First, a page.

Right now I’m rather numb but recall random memories: her taking to me to college (Bucknell), missing two straight turnpike (toll road) exits because she was distracted, and wanting to hang curtains on my dorm window (I couldn’t wait for her to leave). She rented condos at Anna Maria Island, Florida, for the entire family to be together on her eightieth birthday. That was followed by memorable August get-togethers in Michigan as recently as eight years ago. Growing up, I could be a brat: once she left the house for a couple hours after a heated argument, and she could never get me to keep my elbows off the dinner table. We’d tease her about interrupting our poker games with Vic to call us to dinner when food wasn’t yet on the table. Mad as I could get her, as when I came home from grad school with a beard, she never hit me nor made me think she loved me less. In 1980, back for a high school reunion, I groused when she disparaged my outfit, but then she bought me a pin-striped suit that lasted over 20 years.
During recent visits she was eager for me to do something fun yet worried when I went to Pappy and Harriet’s in Pioneertown, a family-oriented, mellow watering hole with live entertainment. Everyone at Mirage Inn had good things to say about her. Corey, the dining hall manager, took her death hard. Last December when I addressed her a dwindling number of Christmas cards, she told me she was ready to die, especially after the death of her 100 year-old buddy Shirley. I’m relieved she went peacefully but miss her already. She helped plan her memorial service with us in June, after which my brother and I will spread her ashes at our dad’s gravesite near the Pennsylvania-New Jersey border.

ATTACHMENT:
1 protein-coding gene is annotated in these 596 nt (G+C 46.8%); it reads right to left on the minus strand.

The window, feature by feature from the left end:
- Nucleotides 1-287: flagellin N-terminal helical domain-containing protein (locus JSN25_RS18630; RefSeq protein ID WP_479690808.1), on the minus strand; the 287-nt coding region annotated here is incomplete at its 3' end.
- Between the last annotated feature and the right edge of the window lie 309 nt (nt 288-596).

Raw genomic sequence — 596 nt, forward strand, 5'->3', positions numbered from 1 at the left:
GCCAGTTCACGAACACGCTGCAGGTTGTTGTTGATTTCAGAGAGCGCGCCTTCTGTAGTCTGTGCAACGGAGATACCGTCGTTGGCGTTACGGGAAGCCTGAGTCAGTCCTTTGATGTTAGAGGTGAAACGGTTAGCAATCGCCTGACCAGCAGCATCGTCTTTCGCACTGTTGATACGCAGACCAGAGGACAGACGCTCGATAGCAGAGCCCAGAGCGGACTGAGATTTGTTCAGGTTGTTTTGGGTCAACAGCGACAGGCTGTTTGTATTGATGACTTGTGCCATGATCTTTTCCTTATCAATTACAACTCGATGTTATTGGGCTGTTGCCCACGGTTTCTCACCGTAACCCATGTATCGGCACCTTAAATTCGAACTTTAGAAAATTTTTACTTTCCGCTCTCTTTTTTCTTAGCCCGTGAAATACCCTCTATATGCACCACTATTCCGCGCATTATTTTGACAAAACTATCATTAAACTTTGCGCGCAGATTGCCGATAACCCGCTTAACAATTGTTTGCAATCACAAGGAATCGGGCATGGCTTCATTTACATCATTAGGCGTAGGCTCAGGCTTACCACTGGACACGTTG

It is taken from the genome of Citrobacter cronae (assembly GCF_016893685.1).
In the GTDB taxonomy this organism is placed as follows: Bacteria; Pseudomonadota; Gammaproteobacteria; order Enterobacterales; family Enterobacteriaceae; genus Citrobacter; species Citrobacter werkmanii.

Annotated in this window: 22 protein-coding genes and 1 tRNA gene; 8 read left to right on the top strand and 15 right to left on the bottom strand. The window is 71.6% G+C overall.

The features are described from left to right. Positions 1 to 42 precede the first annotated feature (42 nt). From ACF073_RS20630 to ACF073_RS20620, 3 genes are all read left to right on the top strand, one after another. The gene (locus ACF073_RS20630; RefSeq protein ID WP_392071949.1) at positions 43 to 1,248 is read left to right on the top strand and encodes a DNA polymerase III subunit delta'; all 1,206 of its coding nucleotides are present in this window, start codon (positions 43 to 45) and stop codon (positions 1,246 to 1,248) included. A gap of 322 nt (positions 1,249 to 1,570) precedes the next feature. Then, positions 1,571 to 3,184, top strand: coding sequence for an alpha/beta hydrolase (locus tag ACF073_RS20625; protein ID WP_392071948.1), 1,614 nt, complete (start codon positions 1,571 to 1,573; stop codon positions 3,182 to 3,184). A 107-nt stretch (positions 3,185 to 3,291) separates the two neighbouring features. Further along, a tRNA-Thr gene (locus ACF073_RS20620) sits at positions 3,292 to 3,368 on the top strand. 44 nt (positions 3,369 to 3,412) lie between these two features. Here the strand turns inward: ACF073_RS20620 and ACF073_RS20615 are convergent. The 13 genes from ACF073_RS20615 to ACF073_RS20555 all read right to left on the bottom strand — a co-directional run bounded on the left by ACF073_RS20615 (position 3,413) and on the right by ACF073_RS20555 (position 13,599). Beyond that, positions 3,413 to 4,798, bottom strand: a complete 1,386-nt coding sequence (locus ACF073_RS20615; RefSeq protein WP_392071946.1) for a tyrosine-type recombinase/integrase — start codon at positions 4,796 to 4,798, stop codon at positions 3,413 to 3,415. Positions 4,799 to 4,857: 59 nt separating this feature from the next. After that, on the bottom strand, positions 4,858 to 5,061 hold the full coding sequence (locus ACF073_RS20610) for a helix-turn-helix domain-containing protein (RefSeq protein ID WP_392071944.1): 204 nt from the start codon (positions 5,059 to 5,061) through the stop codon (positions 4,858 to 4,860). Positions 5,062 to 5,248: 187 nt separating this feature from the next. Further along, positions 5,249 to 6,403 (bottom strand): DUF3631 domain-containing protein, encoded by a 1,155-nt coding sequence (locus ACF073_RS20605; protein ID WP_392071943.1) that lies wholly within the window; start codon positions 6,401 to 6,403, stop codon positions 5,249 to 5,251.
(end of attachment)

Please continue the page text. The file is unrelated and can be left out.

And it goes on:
In Nicole Anslover’s American history class yesterday I talked about the post-WW II years and mentioned when Midge and Vic purchased our first TV, a black-and-white 12-incher with an antenna you fiddled with to see a picture through the “snow.” Because I was so skinny Midge forced me to take cod liver oil and took me to a Dr. Brinkler, who doubled as some kind of faith healer. During a trip to see Vic’s relatives in Pittsburgh, they took me to meet Santa Claus in a huge department store. My parents liked Spike Jones and Louis Armstrong and romantic ballads by the likes of Bing Crosby, Johnny Mercer and Nat King Cole but not rock and roll. A few years ago Midge complained that Friday entertainment at Café Mirage consisted of a guy playing rhythm and blues records. She said, “I didn’t like that stuff when you played it and still don’t like it.”
Our “colored” cleaning woman, Ada Jenkins, took in foster kids from Philadelphia. Midge gave Ada used clothes, and I’d see classmates dressed in my old outfits. An elderly man wearing a garish pink hat I had bought in Ocean City frequently walked past our house on the way to a tavern. When I was 13, we moved to Beverly Hills, Michigan, near Detroit. Aunt Ida – I called her Aunt Potato, short for Idaho Potato Patch - went with us, and Midge got her kicking and screaming (as they say) to a senior center, where she met ladies with whom she played bridge – first at the center and then at each others’ homes. Aunt Ida frowned on alcohol, but before her turn to host, she sheepishly asked Midge to buy a bottle of wine. Having taken care of elderly Aunt Ida, Midge vowed never to burden her boys in old age. She wasn't.